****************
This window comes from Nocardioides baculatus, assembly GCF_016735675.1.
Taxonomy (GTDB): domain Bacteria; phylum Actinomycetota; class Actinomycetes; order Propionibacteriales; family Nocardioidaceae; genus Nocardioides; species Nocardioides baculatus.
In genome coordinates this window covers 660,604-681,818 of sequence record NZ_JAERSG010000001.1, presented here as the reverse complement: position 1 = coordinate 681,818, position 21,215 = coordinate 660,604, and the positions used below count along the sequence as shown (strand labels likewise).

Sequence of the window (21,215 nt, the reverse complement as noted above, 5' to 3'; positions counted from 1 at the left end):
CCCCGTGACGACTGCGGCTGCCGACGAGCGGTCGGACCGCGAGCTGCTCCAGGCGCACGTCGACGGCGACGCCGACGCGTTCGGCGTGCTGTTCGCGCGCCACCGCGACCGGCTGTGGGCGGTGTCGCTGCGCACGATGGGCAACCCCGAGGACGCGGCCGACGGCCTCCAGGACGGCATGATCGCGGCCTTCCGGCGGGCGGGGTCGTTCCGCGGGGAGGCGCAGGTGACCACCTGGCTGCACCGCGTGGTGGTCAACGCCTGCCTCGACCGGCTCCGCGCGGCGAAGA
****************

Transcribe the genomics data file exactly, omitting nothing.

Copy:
This window comes from Nocardioides baculatus, assembly GCF_016735675.1.
Taxonomy (GTDB): domain Bacteria; phylum Actinomycetota; class Actinomycetes; order Propionibacteriales; family Nocardioidaceae; genus Nocardioides; species Nocardioides baculatus.
In genome coordinates this window covers 660,604-681,818 of sequence record NZ_JAERSG010000001.1, presented here as the reverse complement: position 1 = coordinate 681,818, position 21,215 = coordinate 660,604, and the positions used below count along the sequence as shown (strand labels likewise).

Sequence of the window (21,215 nt, the reverse complement as noted above, 5' to 3'; positions counted from 1 at the left end):
CCCCGTGACGACTGCGGCTGCCGACGAGCGGTCGGACCGCGAGCTGCTCCAGGCGCACGTCGACGGCGACGCCGACGCGTTCGGCGTGCTGTTCGCGCGCCACCGCGACCGGCTGTGGGCGGTGTCGCTGCGCACGATGGGCAACCCCGAGGACGCGGCCGACGGCCTCCAGGACGGCATGATCGCGGCCTTCCGGCGGGCGGGGTCGTTCCGCGGGGAGGCGCAGGTGACCACCTGGCTGCACCGCGTGGTGGTCAACGCCTGCCTCGACCGGCTCCGCGCGGCGAAGA